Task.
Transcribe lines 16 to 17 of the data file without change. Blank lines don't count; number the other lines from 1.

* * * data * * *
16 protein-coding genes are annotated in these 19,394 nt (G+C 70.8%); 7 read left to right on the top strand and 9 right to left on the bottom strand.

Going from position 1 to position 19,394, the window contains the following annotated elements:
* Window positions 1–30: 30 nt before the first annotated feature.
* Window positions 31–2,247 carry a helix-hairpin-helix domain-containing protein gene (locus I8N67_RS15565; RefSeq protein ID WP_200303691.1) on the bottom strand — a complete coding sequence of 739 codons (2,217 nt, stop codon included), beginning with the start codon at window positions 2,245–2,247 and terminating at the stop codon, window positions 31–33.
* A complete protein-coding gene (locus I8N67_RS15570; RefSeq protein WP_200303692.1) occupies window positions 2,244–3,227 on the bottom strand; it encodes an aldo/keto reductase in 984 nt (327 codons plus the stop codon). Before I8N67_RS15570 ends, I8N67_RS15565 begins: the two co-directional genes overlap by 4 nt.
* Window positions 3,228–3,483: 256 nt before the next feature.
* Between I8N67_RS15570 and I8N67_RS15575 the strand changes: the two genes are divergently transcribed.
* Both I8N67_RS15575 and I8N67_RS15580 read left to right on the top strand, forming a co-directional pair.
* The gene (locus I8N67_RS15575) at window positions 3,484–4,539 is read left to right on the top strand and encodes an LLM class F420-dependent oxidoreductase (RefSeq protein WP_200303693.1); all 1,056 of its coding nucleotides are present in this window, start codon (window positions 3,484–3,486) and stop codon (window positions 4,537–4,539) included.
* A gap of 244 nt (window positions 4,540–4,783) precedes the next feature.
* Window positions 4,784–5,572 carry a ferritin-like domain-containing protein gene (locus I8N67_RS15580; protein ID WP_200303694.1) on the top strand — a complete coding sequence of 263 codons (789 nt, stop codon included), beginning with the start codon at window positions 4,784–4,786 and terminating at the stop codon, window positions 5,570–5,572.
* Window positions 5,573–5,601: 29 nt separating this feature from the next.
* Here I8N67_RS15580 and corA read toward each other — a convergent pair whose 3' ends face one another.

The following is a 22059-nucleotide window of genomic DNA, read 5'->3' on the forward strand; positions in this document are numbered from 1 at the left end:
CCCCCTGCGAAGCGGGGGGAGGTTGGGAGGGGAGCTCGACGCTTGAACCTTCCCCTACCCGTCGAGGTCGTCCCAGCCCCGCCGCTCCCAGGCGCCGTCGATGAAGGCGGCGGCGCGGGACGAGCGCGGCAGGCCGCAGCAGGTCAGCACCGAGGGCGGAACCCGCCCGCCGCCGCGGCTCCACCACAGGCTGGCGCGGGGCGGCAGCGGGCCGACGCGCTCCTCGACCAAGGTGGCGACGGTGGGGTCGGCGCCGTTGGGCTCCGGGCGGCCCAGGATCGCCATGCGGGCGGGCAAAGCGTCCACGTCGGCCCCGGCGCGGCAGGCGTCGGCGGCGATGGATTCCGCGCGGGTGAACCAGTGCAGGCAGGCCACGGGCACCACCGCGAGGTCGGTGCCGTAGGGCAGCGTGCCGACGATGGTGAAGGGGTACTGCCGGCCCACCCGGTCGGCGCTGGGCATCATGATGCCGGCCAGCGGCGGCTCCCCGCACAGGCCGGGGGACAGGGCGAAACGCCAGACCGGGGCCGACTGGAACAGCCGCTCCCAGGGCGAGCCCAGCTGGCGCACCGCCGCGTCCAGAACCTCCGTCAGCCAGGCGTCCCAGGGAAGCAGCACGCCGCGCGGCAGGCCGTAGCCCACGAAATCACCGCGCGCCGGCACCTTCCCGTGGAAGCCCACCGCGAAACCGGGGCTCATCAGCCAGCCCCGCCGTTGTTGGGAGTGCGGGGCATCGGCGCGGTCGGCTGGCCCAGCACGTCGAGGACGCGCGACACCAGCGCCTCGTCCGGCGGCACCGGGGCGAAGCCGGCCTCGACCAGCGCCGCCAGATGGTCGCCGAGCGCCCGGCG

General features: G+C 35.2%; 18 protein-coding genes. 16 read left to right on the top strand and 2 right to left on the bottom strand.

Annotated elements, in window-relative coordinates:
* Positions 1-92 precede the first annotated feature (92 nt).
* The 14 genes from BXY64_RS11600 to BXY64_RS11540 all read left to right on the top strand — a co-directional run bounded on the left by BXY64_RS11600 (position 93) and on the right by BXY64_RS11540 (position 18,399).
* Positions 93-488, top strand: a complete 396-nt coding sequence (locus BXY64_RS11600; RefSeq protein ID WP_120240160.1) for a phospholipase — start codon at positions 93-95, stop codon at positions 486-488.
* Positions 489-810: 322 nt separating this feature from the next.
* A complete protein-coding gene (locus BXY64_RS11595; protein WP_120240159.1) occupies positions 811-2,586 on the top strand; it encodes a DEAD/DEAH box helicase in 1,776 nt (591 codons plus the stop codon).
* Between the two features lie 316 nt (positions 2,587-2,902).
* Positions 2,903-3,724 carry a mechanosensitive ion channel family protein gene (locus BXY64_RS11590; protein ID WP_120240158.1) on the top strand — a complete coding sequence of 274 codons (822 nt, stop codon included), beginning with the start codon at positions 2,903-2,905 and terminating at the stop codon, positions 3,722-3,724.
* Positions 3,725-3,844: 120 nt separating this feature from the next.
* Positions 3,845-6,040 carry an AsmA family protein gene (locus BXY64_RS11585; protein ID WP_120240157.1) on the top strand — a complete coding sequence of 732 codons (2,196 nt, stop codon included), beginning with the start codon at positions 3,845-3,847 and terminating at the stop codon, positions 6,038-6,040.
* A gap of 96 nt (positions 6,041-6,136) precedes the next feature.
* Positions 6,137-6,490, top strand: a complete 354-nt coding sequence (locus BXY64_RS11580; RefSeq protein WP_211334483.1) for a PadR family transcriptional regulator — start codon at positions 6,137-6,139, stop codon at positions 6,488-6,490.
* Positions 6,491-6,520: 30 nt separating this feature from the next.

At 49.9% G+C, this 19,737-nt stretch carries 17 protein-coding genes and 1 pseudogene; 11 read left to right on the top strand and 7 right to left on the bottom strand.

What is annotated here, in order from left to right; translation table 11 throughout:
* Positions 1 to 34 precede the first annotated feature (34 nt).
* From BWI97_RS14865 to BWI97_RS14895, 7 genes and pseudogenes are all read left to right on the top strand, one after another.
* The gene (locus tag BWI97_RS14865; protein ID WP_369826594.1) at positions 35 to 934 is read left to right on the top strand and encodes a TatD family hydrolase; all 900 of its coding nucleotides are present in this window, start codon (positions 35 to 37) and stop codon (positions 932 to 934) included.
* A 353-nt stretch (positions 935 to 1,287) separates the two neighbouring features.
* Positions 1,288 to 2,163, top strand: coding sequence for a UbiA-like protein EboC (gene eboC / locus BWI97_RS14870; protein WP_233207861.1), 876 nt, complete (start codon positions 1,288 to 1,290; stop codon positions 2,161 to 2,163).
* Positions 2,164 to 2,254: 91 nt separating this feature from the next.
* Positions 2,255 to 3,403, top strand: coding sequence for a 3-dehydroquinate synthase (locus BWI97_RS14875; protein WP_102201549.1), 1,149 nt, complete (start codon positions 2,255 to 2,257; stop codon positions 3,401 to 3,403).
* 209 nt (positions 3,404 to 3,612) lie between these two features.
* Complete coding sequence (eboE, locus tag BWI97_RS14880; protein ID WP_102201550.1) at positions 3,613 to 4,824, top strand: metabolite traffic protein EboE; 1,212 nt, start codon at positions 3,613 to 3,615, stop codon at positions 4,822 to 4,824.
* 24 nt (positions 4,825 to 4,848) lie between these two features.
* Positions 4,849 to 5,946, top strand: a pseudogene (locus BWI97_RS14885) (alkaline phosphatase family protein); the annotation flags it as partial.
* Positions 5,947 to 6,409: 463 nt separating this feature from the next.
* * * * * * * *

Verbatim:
General features: G+C 35.2%; 18 protein-coding genes. 16 read left to right on the top strand and 2 right to left on the bottom strand.

Annotated elements, in window-relative coordinates: